Mobile is now also a significant contributor to the sub-Saharan African economy. In 2016, mobile technologies and services generated $110bn of economic value, equivalent to 7.7 percent of regional GDP.

This figure is expected to grow to $142bn, or 8.6 percent of GDP, by 2020. The mobile ecosystem also employed about 3.5 million in the region last year, and contributed $13bn to the public sector through taxes.

Here are some of the key trends industry group GSMA has observed:

Transforming industries

Across Africa, mobile is transforming traditional industries and enabling innovative business models to deliver affordable and sustainable services.

Perhaps one of the best examples is mobile money, which has been critical in advancing financial inclusion over the last decade. There are now 140 live mobile money services in 39 countries in sub-Saharan Africa, accounting for nearly 280 million registered accounts.

Today, more than 40 percent of the adult population in seven countries – Gabon, Ghana, Kenya, Namibia, Tanzania, Uganda and Zimbabwe – use mobile money regularly.

Utilities are another area where mobile is driving innovation. Mobile-based, pay-as-you-go solar enables access to clean energy solutions, with entrepreneurs partnering with mobile operators to deliver the solution.

Growing by nearly 40,000 systems per month, there are now one million home systems installed globally. Some 95 per cent are in sub-Saharan Africa, impacting about 4.8 million people.

We see similar innovation in sectors such as healthcare, agriculture and others. This is just the beginning as we move forward in Africa’s digital age.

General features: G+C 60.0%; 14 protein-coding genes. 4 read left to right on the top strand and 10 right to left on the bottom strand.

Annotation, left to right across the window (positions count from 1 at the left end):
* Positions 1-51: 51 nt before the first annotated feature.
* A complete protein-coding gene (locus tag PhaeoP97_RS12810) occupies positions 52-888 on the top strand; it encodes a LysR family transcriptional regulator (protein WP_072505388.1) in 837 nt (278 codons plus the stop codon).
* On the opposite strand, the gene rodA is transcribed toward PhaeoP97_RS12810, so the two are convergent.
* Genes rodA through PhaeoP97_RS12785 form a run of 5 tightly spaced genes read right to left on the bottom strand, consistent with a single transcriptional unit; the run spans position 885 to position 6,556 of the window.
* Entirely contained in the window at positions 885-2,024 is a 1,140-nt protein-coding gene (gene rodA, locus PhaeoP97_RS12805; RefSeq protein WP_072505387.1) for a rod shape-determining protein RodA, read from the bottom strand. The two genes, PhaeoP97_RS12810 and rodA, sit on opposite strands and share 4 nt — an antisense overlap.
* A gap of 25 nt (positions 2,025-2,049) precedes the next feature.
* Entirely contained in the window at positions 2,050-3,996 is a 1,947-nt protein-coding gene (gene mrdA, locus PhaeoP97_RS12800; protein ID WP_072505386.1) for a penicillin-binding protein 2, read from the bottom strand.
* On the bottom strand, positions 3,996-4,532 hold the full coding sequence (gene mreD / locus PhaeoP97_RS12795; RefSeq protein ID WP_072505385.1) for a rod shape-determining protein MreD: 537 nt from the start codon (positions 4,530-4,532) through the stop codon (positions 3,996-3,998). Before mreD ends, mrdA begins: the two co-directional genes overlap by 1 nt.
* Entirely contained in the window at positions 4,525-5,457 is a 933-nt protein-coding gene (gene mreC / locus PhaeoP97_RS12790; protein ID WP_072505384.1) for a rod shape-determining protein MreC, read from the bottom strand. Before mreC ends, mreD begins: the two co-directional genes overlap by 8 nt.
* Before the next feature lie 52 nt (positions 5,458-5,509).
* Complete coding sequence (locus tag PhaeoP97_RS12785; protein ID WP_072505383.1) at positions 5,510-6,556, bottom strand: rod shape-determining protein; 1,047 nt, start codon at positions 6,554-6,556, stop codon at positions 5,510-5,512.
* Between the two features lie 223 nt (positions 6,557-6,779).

Fuelling economies

Local mobile operators have invested $37bn in their networks over the past five years, mainly to deploy new 3G/4G mobile broadband networks across the region.

Fuelled by growing access to mobile data services and smart devices, the local mobile ecosystem is flourishing, supported by investments from operators and others in mobile-focused start-ups and tech hubs.

Seventy-seven tech start-ups across the region raised almost $370m in funding in 2016, up 33 percent from the previous year.

However, this continued growth and investment is not a given. The mobile industry faces several challenges, such as high levels of taxation and outdated regulatory frameworks.

Positive collaboration is needed between governments and the mobile industry to enable innovation and extend connectivity to all.

Connecting everyone

Looking beyond the numbers, mobile is positively impacting African society and helping to achieve the UN Sustainable Development Goals (SDGs) in time for the 2030 deadline.

Mobile operators across Africa are working together to deploy mobile-enabled solutions to deliver key services such as health and education, increase women’s access to mobile, create employment opportunities and decrease poverty.

Of course, the mobile industry cannot solve the challenges of the SDGs alone – no one can. Governments, industry, humanitarian organisations and individuals must come together to build sustainable partnerships.

Having just visited Tanzania and witnessed much of this first-hand, I am struck again by the power of mobile to foster innovation, to fuel economies and to transform lives across Africa.

[Via thisisafricaonline]